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From outside, Frank Robinson still sees plenty of locked doors
Fifty years after Jackie Robinson, you need only four fingers to count the number of minority managers in major-league baseball. Not embarrassing enough?
Fifty years after Jackie Robinson, you also can count the number of minority general managers, farm directors and scouting directors on one hand.
If baseball truly wants to honor Robinson's memory, it should state its sins before President Clinton tonight at Shea Stadium, and confess to the minority-hiring "achievements" of its 30 major-league clubs.
One general manager.
Three farm directors.
One scouting director.
If baseball wants to talk about Jackie's legacy, let's talk about Jackie's legacy.
Let's talk about the doors that are still closed.
Fifty years later, six of the game's eight highest-paid players are minorities. But another Robinson sits home in Los Angeles, unable to find a meaningful job in baseball.
If Jackie Robinson is a symbol of the game's progress, then Frank Robinson has become a symbol of its failures.
He was a Hall of Fame player who became the first black manager and wanted to be the first black GM. But he hasn't worked in baseball since the Orioles fired him as their assistant GM in December 1995.
Maybe it's his age - Robinson is 61.
Maybe it's his strong personality.
Maybe he just wasn't in the right place at the right time.
None of the above, all of the above, it really doesn't matter.
When you're a minority aspiring to a decision-making position in baseball, it's almost always something.
"On the field, I have no quarrels about that, as far as the players," Frank Robinson said. "But they're still dragging their feet as far as the managers and coaches. And let's not even go to the front office, my goodness.
"It's awful. It's terrible. It's the way it used to be on the field, as far as coaches and managers."
Even in those positions, the numbers are leveling off - 22 percent of major-league managers, trainers, scouts, coaches and instructors are minorities, compared with 20 percent in 1989, according to the 1995-96 report of the Major-League Baseball Equal Opportunity Committee.
Narrowing it down to just managers, the number has dropped from 19 percent to 14 percent since 1992. That's a difference of one job, but the percentage could drop further if the expansion Tampa Bay Devil Rays hire a white, as the Arizona Diamondbacks already have.
And the front offices?
Frank Robinson is right.
They're even worse.
The 1995-96 report said that minorities comprise 18 percent of all front-office employees, but Robinson recalls discussing such figures with former commissioner Peter Ueberroth and telling him they lied.
"The percentages, they're misleading," Robinson said. "I told them, 'Don't give me percentages. Give me numbers, titles people hold in the organizations they're in. Let me know if the Baltimore Orioles general manager is a minority, if the Angels have three or four minorities in their front office.'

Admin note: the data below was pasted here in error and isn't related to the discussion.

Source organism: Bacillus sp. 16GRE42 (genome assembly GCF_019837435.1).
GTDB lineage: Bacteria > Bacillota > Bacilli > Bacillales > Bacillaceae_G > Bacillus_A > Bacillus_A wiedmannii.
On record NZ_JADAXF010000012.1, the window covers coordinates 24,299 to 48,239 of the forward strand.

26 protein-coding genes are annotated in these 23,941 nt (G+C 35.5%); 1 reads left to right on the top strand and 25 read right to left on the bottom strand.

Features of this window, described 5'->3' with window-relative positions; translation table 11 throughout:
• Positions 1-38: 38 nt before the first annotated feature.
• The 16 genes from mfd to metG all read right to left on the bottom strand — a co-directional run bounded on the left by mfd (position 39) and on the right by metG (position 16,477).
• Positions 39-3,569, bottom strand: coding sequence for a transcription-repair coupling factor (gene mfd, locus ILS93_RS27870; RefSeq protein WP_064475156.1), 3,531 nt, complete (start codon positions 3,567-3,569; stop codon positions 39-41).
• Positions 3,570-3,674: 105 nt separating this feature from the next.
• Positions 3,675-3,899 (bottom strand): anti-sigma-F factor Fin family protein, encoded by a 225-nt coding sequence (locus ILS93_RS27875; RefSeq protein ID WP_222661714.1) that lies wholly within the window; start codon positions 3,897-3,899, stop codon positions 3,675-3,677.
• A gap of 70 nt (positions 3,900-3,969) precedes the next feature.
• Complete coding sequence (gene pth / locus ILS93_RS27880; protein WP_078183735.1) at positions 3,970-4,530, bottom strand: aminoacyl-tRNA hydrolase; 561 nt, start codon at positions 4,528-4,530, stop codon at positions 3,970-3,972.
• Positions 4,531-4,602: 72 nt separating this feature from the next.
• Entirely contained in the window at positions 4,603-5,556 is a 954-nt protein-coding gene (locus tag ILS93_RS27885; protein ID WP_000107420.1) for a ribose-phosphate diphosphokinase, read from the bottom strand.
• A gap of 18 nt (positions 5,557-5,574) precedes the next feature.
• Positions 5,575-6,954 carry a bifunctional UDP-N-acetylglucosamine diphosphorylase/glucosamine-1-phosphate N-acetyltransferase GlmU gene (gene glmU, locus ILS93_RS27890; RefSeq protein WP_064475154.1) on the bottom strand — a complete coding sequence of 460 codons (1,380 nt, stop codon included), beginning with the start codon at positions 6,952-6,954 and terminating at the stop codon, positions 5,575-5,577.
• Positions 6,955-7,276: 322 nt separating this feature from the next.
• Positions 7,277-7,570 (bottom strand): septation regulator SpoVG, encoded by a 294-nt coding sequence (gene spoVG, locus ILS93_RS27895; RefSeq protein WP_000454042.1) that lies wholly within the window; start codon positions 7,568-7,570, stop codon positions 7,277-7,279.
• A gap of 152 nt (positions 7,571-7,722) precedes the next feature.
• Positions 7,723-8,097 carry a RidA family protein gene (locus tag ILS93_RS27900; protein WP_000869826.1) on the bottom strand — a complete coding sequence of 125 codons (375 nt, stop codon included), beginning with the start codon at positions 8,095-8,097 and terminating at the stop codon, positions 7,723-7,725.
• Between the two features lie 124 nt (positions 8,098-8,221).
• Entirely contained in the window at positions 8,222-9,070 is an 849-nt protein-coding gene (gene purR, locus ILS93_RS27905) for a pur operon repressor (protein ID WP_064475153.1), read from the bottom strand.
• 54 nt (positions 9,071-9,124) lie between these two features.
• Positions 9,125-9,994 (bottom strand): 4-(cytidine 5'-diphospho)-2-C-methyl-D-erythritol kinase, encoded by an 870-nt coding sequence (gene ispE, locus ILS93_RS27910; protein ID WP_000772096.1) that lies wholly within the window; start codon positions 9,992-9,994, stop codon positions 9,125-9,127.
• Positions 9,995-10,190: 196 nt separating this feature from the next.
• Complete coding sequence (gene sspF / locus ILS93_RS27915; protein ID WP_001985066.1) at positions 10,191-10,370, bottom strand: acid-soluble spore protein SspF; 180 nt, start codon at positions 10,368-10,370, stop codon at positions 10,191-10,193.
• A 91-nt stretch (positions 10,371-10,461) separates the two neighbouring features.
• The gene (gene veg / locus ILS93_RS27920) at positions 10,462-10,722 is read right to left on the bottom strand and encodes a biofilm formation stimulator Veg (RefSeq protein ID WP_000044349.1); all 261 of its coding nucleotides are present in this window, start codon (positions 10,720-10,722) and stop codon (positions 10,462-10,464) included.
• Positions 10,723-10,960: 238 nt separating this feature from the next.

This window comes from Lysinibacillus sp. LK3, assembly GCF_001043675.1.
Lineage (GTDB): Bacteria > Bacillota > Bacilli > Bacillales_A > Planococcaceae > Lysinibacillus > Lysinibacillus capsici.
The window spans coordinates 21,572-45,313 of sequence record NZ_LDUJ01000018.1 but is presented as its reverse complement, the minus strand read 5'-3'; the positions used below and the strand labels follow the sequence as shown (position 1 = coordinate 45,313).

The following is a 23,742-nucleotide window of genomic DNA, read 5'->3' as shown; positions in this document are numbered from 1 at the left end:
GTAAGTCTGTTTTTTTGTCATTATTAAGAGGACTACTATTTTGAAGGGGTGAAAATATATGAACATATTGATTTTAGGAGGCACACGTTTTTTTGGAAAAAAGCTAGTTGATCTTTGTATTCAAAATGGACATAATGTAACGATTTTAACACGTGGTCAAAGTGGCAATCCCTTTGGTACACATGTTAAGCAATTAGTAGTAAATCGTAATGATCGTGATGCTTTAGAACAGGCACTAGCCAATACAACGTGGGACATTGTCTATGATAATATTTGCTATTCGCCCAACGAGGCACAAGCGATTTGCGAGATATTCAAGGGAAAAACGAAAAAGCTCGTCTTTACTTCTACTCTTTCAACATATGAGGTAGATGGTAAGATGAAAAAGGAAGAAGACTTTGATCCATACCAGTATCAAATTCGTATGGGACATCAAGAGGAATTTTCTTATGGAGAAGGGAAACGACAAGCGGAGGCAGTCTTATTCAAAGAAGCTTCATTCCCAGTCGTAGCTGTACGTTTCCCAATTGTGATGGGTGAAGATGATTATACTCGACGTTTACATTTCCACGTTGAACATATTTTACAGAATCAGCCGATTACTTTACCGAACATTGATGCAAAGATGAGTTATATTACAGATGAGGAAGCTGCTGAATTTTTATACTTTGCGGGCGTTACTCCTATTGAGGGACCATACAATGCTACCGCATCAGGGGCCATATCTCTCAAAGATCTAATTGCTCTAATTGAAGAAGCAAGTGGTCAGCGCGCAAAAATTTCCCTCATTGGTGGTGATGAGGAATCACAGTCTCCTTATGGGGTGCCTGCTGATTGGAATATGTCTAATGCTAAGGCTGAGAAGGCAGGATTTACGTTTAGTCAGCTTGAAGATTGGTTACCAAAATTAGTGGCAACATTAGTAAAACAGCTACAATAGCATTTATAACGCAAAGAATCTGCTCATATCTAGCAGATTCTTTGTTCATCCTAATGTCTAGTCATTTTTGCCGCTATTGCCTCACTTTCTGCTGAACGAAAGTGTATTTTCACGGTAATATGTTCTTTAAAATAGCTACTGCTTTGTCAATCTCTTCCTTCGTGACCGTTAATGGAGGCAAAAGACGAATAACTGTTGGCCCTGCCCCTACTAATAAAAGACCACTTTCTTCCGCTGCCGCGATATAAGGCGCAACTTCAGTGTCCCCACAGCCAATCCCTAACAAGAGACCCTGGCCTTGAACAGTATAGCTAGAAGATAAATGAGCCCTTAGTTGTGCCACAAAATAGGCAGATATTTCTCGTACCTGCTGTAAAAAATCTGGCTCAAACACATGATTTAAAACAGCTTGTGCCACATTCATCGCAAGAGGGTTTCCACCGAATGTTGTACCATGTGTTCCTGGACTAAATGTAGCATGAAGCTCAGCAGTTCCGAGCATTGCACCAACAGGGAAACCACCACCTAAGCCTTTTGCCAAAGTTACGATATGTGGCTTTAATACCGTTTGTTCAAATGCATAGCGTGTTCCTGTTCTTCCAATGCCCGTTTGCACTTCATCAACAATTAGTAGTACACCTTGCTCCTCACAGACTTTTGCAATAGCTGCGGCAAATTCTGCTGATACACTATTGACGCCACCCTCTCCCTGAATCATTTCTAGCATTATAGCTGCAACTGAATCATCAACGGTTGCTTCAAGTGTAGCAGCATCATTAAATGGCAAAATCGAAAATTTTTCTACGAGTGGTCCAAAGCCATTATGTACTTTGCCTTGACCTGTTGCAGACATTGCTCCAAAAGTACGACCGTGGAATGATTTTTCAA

"But the percentages, they include people working in the front office who are not in decision-making positions. They count switchboard operators, mailroom people. They count everyone and say, 'We have this percentage of minorities.' Don't give me that. There aren't a significant number of minorities in decision-making positions."
Baseball would respond that 11 percent of all executives and department heads are minorities - up from 7 percent in 1990. But again, here are the relevant facts:
One general manager.
Three farm directors.
And one scouting director.
Oh, Hank Aaron is a senior vice president in Atlanta, and Kirby Puckett is an executive vice president in Minnesota. Doc Rodgers is assistant GM in Cincinnati, Willie Stargell is assistant to the GM in Pittsburgh and Dave Stewart holds the same position in San Diego.
Still, none is a decision maker.
And Frank Robinson is sitting in Los Angeles.
He's so eager to return to baseball, he spoke with Anaheim and Boston last winter about their managerial openings - even though he has been fired three times as a manager.
"Really, it would be just to get back in the game," he said. "It doesn't look like anything is going to happen on the front-office end of it."
But what if he had been a white player who had hit 586 home runs?
Would he have fulfilled his goal of becoming a GM then?
"Yes," Robinson said. "There's no doubt in my mind."
Heck, it has all but happened for others.
"I'm not taking a shot at this individual when I bring up his name," Robinson said. "But George Brett steps out of playing, right? What did Kansas City make him? Vice president of baseball, right? OK. This is what I'm saying."
These are not simply the words of a man who is bitter over losing a job and frustrated that he can't find another one. Robinson said much the same things when he held a front-office position. He said them in response to Al Campanis and Marge Schott. He has been saying them for years.
"Know what I'd like to see baseball do? Acknowledge the problem and do something about it before there's a crisis," he said. "Baseball seems to respond to a crisis. When something happens, when something is blown up, they say, 'We've got to do something about it.' As soon as it dies down, it's business as usual.
"Understand something is there, and do something about it. Baseball says, 'We are. We are.' But where is it? It's not there. And there are two more clubs coming in. They've already got their general managers in place, and they're not minorities."
He sits in Los Angeles, one of baseball's all-time greats, unable to find work in the sport he loves. If you want to talk about Jackie Robinson, let's talk about Frank Robinson. Let's talk about minority hiring. Let's talk about all that is still wrong.